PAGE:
February 13, 2012 at 2:33 am #152987
My colleague over at the American Small Business Coalition, Guy Timberlake, proposed an approach of ensuring small business goals are really being met though a policy of “follow the money”:
…What I’m referring to is including small business subcontracting as line items on the contracts awarded to prime contractors with a dollar amount (not an award fee) associated with each CLIN. The concept is pretty straightforward. Don’t deliver, don’t get paid. Just as in the case of other CLIN’s for goods and services, these deliverables would be agreed upon by the prime and the government agency. In this case it would be a blend of what small business participation the agency expects, and what the prime signs up for. The Small Business Subcontracting Plan would effectively represent one or more CLIN’s on the resulting contract…
I am all for mechanisms to ensure that small businesses get a fair shake in the federal contracting arena (being one myself). However, I believe mechanisms already exist. What is needed is that one word that sums up the missing link in many of these issues: ACCOUNTABILITY.
I have seen contracts structured such that parts of it (i.e. sections of a SOW are to be done by small businesses, and thus the CLIN would be integrated with the small business subcontracting plan required per Federal Acquisition Regulation Part 19). However, it is the enforcement that I rarely see.
What happens to a large business that submits a compliant subcontracting plan to get in the door, then does not actually follow through in percent work and dollars to be performed by small businesses? My experience is very little.
Isn’t this what performance-based contracting, or incentives for that matter, is all about? There should be metrics, measures, and of course, the surveillance and enforcement (e.g. accountability) for complying with these plans, or lack thereof.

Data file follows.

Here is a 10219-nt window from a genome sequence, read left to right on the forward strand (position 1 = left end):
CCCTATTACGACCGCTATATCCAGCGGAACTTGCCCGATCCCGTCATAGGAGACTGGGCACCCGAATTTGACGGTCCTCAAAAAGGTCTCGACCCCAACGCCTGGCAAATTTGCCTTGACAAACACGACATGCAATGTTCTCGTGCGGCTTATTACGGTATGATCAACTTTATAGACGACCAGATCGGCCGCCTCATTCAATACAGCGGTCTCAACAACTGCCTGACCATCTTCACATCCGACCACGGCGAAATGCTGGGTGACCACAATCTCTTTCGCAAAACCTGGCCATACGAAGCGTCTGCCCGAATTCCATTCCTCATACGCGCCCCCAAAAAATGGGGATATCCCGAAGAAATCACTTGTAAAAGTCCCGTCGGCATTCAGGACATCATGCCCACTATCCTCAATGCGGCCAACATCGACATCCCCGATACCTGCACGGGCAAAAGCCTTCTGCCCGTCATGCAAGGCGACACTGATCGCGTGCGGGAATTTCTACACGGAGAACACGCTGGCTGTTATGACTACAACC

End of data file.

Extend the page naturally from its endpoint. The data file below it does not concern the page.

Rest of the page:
- How are contracting organizations ensuring compliance and enforcement with small business subcontracting plans?
- What recourse to small businesses have in your federal organizations?
- What enforcement mechanisms exist, or need to be constructed, to ensure that small business goals are not only achieved, but actually represent the true work being done by small businesses?
February 13, 2012 at 4:32 pm #152991
Peter G. TuttleParticipant
Hi Jaime. Great timing. Last week I was talking with a very senior Federal acquisition official and he had the best suggestion I’ve heard of yet – Make the agency/department small business goals applicable to a number of corporate-level executives, not simply those executives in the procurement rganization.
If the “tone” from the top is that small business is important, more than just the procurement guys will be looking for ways to increase the percentage of small business acquisitions. Achieving small business goals will be easier if executives from program management and requiring organizations are also held accountable for the success of the program within the agency/department. In a way this makes perfect sense, since it is National socio-economic goal that transcends individual organization goals (at least theoretically). Hopefully, you’ll get some lively debate on this one. Cheers. Pete
February 13, 2012 at 4:51 pm #152989
@Pete – Socioeconomic goals are in fact the program office responsibility, although they do not seem to be held accountable. Instead, the procurement organization is held responsible.
Program offices are responsible for market research, and ensuring opportunities exist for small business participation through effective requirements development (e.g. preventing bundling), and working with the procurement organization to understand and meet these small business goals. Further, small business contracting should be job one for everyone in the organization, so again it starts with the program office to qualify the need for socioeconomic set-asides, and working hand-in-hand with the procurement office on the acquisition strategy for effective socioeconomic contract execution.
Nonetheless, accountability has been flipped on its head, small business advocates and OSBDUs have little to no teeth, and the SBA is overwhelmed. The result is little accountability and enforcement.
I hope to get some discussion around offices that are enforcing these goals, and how they are achieving them. best practices and lessons learned can go a long way if they get communicated, but they first must be shared!
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